Mention of the Monaco Yacht Show conjures up images of a sea of bling and blazers, and there is some truth in that.
Each year Monaco’s Port Hercules hosts a fresh display of 120 superyachts, with 2018’s selection worth a collective total of around €3.5bn (£3bn) - more than the GDP of many a poor nation.
So yes, conspicuous consumption is the name of the game, but the rules of superyachting have changed significantly in recent years. The flashy party vessels of recent decades are falling out of favour as a young generation of tech tycoons enter the market looking for floating homes-from-homes on which to spend quality time with family and friends.
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This demand for functional living spaces poses new challenges for boat makers and designers, as the hundreds of experts who congregate at the Monaco Yacht Show will explain. So just what are the pay-offs for guests on these bespoke new superyachts?
The Week Portfolio’s quest for insight - plus a welcome dose of luxury living - sees me heading to Monaco to board one of the stars of this year’s yacht show. The 51-metre Irisha is the culmination of almost four years of work by multi-award-winning Dutch ship builder Heesen and acclaimed British design studio Harrison Eidsgaard for an unnamed Russian client and his wife, after whom the motor yacht is named.
The superb design and finish that set this vessel apart justifies all that time, effort and expense - the Irisha is valued in the region of €30m (£26m) to €35m (£30.5m), though she can be chartered for considerably less through SuperYachtsMonaco when not in use by her owner. Everything is bespoke, from the furnishings and artworks to the double-glazed curved glass exterior windows, which lend the boat a fighter jet-like look.
This sleek exterior conceals surprisingly spacious-feeling interiors decorated in a soothing range of greys with beige and blue accents. A quick tour reveals a master suite and four double cabins, a study with private deck area, a well-equipped galley kitchen, a dining area with seating for up to 20 people, plus a bar and entertainment zone with a pull-down cinema screen.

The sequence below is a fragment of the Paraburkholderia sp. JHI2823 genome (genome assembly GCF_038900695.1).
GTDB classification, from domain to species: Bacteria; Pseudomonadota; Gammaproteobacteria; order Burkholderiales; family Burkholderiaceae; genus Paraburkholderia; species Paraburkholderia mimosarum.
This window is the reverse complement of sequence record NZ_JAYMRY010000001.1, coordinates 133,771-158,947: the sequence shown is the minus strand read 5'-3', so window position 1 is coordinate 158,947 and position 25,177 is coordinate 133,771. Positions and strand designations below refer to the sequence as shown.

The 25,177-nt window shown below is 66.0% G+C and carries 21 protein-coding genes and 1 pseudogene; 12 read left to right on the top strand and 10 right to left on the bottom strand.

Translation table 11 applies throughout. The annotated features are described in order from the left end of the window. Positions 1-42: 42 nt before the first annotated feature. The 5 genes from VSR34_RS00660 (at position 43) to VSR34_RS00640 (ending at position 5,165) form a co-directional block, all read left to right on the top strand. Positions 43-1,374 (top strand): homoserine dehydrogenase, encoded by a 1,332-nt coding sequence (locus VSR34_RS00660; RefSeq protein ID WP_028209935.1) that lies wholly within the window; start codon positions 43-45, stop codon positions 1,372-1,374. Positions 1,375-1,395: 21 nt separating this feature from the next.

There’s plenty more leisure spaces out on deck, along with a Jacuzzi and sauna. Up on the top deck we sip champagne at another (massive) bar backed by a TV screen where, we’re told, Irisha’s owner likes to watch football with a fellow Russian entrepreneur who owns a football club. A selection of on-board “toys” including a jet ski and windsurfing boards offer further opportunities for sporty fun.
The Irisha is perfect for entertaining, then, whether docked or out at sea. This latter option is particularly appealing given the power of the engine housed within her midnight blue hull. The hi-tech superyacht can reach speeds of up to 26 knots, or 30mph, which may not sound that impressive to the layman until you factor in the vessel’s not inconsiderable weight - about 350 tonnes.
We slice through the water on a short cruise to Antibes, around 20 miles down the coast from Monaco, as the three dedicated hostesses on the Irisha’s nine-strong crew serve up drinks and canapés. Like the boat herself, what sets such service apart is the attention to detail. One hostess tells us that all of the crew on chartered superyachts - from the captain and first mate to the chef - are expected to know every detail about their guests, down to how strong they like their coffee, within a day or two of passengers stepping aboard.
She also offers a few tips for those looking to dip a toe into the world of charter hire: avoid wearing green, which is traditionally viewed as an unlucky colour on boats (possibly because it’s associated with land and the threat of accidentally running into it). Bringing bananas aboard is another no-no, thanks to superstitions dating back to pre-refrigeration days, when the fruit caused other perishable cargo to go off more quickly. And wearing shoes is forbidden on the deck - no archaic explanations here, just in the interests of protecting the teak flooring.
A further consideration before setting sail is the cost: the Irisha will set you back €300,000 (£260,000) a week to charter in the Med, then add about 30% for food and the like, plus another 10% to tip the crew.
Pricey? God, yes. But as any canny consumer knows, you get what you pay for, and when you charter a superyacht, the experts working behind the scenes deliver a super-deluxe experience.